Most American teens share the religious identity of their parents, and many attend services as often as the adults in their lives, according to a new survey.
The Pew Research Center study reported that 81% of Catholic teens adhere to the faith of their parents or guardians. Evangelicals were next at 80%, followed by mainline Protestants at 55%.
Leading the way, however, were teens with religiously unaffiliated parents, at 86%.
“Protestant parents are likely to have teens who identify as Protestants, while Catholic parents mostly have teens who consider themselves Catholics, and the vast majority of religiously unaffiliated parents have teens who describe themselves as atheists, agnostics or ‘nothing in particular,’” the study’s authors reported.
Attendance at religious services roughly followed the same pattern, the survey found. “On the whole, U.S. teens attend religious services about as often as their parents do: 44% of U.S. teens say they go to religious services at least once a month, almost exactly the same as the share of their parents who say they attend monthly (43%).”
The survey evokes issues all too familiar to clergy who serve in youth ministry, a field that today includes working with parents as much as with teens, said John Uldrick, minister for students and missions at First Baptist Church in Rome, Ga.
“It is short-sighted for youth ministers to say their only job is to connect with students,” he explained.
The trends uncovered in the survey testify to the importance parents play in their children’s spiritual development, he added. “It makes sense. Scripture teaches that primary responsibility for religious education falls to the family. This data doesn’t surprise me, especially as it relates to teens taking after their parents and what their parents believe.”
The bigger question is about retention and whether youth are internalizing the Christianity they are accepting from their parents, he said. “The pivot point is this: have those teens been given the ability to make a shift and contextualize the faith for themselves?”
Pew did ask youth and parents how important religion is to them. It found that teens are much less likely than their parents to say religion is “very important” to them.
“For example, 80% of parents who say that religion is either ‘not too important’ or ‘not at all important’ in their life have a teen who feels the same way, while 45% of parents who say religion is ‘very important’ have a teen who takes the same view,” Pew reported.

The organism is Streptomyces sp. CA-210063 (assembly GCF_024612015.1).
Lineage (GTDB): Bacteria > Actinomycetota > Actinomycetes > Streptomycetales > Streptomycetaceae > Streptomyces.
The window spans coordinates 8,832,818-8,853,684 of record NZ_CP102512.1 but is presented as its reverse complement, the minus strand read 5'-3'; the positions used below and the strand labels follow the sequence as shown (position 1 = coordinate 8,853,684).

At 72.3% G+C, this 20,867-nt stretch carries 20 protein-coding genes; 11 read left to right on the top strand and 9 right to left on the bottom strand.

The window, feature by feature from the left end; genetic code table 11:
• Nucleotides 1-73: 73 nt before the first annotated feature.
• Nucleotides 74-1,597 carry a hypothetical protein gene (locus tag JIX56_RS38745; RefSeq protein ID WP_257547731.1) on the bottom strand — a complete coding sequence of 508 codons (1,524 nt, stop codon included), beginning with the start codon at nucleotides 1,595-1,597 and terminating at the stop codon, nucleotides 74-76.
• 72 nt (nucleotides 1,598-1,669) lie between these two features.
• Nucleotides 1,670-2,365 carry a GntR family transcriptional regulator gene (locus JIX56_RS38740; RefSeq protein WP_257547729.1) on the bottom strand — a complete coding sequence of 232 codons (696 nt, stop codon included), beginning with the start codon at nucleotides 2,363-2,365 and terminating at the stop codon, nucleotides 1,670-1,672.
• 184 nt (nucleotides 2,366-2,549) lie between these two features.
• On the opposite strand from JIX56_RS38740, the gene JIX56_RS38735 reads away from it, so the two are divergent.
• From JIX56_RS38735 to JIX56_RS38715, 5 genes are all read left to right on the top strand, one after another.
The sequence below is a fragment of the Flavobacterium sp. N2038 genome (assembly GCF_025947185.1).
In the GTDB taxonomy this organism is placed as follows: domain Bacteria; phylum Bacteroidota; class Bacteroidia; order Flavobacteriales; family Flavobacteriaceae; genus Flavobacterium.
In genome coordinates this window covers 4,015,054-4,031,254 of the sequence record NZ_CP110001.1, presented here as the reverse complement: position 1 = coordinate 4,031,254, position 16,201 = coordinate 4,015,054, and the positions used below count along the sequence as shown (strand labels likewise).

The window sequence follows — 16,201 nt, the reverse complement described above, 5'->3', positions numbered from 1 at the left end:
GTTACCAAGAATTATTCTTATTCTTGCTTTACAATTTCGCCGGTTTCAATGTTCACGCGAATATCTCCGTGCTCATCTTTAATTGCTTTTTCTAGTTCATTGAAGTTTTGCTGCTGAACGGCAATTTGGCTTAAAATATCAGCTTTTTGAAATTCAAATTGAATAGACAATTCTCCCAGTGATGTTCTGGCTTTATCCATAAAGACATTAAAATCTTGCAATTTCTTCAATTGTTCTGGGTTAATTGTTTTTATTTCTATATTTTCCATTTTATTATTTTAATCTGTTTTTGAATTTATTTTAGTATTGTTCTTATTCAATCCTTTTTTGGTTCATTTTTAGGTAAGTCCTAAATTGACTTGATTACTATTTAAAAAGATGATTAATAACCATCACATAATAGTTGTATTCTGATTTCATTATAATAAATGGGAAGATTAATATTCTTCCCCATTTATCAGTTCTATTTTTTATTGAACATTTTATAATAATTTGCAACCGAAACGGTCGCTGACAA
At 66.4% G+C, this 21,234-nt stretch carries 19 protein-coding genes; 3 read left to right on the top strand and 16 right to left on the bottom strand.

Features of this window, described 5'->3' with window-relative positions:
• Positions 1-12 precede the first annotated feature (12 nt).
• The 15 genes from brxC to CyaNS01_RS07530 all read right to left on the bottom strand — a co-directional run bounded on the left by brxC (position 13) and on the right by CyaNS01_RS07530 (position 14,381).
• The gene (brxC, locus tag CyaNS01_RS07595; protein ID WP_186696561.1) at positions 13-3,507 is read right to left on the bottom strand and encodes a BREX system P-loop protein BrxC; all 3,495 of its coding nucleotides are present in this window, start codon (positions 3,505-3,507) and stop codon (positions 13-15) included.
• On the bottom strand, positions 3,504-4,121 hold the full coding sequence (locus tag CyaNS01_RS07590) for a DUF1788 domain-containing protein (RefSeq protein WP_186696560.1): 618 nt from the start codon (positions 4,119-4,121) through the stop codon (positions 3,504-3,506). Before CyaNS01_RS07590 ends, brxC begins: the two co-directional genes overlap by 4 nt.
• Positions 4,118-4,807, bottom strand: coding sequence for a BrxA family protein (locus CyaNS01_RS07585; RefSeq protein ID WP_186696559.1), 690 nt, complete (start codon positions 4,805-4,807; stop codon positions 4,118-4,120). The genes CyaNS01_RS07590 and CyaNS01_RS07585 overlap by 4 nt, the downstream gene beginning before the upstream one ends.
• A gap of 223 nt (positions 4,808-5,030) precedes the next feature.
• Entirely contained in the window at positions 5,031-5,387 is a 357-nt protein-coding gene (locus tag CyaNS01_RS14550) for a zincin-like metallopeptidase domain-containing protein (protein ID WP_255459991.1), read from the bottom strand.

Faith has to be a subject consistently and intentionally discussed in the home, Uldrick said. That should include sharing how belief, Scripture and church are meaningful to parents.
“Rarely do I find a student involved at church whose parents aren’t deeply engaged in the life of the church,” he said. “But it only takes a generation or two for ‘normal’ to become church attendance two Sundays a month.”
Monthly or bimonthly attendance has become the norm for many teens and parents who consider themselves active in church, said Sharon Felton, minister to students at Faith Baptist Church in Georgetown, Ky.
Another reality is that parents are rarely discussing the meaning and value of faith with their children, she said. “So many parents have decided it’s not their job to parent their children about church.”
Many parents are less involved in other areas of traditional church life, she added, noting it has become increasingly difficult to recruit parents to attend youth camp as chaperones.
Even dedicated teens fade away from regular church attendance due to sports leagues or other commitments, Felton said. “A lot of times they drop off when they get their (driver’s) licenses and they get jobs.”
Many of these parents “love their church, but they are so busy they cannot invest in the church like their own parents did. Then the teens see their parents’ priorities and make the same decisions.”
This is why Felton said she takes most surveys about religion with a grain of salt. “I think people like to say they are more religious than they really are because it makes them feel good.”